This paper proposes new avenues for origins research that apply modern concepts from stochastic thermodynamics, information thermodynamics and complexity science. Most approaches to the emergence of life prioritize certain compounds, reaction pathways, environments or phenomena. What they all have in common is the objective of reaching a state that is recognizably alive, usually positing the need for an evolutionary process. As with life itself, this correlates with a growth in the complexity of the system over time. Complexity often takes the form of an intuition or a proxy for a phenomenon that defies complete understanding. However, recent progress in several theoretical fields allows the rigorous computation of complexity. We thus propose that measurement and control of the complexity and information content of origins-relevant systems can provide novel insights that are absent in other approaches. Since we have no guarantee that the earliest forms of life (or alien life) used the same materials and processes as extant life, an appeal to complexity and information processing provides a more objective and agnostic approach to the search for life’s beginnings. This paper gives an accessible overview of the three relevant branches of modern thermodynamics. These frameworks are not commonly applied in origins studies, but are ideally suited to the analysis of such non-equilibrium systems. We present proposals for the application of these concepts in both theoretical and experimental origins settings.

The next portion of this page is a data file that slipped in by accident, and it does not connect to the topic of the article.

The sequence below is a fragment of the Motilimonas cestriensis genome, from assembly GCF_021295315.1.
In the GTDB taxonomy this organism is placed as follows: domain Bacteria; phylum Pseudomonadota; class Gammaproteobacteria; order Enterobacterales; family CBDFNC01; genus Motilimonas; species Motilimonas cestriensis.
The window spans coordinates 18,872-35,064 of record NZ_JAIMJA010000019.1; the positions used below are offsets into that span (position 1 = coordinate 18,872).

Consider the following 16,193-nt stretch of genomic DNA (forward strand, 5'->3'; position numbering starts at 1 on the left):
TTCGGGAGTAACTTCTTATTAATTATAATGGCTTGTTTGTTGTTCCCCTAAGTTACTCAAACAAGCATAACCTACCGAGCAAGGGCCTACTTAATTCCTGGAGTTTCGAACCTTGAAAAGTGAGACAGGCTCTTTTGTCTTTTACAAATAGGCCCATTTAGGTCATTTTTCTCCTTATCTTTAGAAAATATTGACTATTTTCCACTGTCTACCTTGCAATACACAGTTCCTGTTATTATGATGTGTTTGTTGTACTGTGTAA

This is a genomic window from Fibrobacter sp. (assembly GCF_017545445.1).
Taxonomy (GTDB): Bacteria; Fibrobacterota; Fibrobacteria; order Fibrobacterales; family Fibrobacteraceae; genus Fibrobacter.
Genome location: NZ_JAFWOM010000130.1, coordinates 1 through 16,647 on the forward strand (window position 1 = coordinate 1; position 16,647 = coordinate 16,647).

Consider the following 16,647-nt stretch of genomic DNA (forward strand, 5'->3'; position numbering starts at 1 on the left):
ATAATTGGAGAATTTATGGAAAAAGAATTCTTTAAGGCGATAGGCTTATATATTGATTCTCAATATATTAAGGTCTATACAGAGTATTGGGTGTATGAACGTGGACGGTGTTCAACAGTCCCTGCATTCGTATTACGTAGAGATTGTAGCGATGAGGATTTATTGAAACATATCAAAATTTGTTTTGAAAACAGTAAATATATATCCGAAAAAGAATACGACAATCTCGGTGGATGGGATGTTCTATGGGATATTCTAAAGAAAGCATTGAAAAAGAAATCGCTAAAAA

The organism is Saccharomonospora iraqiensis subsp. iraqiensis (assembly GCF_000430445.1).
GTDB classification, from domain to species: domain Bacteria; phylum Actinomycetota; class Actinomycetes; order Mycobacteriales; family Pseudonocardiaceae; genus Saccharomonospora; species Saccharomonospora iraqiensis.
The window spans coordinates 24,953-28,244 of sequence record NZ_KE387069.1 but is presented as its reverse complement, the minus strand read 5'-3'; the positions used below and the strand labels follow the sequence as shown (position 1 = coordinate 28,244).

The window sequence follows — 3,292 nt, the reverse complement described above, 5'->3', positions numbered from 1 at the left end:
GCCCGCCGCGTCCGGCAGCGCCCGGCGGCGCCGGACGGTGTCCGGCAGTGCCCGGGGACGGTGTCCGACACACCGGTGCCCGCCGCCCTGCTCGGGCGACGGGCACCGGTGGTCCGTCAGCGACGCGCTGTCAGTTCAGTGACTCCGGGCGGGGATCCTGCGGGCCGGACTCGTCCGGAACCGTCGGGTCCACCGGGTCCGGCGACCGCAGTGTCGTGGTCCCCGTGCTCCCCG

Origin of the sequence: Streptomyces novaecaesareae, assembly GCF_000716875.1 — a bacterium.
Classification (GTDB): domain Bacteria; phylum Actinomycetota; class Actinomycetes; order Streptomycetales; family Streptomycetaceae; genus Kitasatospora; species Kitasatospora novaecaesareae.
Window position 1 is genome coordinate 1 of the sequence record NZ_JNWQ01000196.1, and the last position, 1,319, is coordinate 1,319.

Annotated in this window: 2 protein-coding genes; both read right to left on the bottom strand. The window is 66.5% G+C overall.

Probing complexity: thermodynamics and computational mechanics approaches to origins studies
Stuart J. Bartlett and Patrick Beckett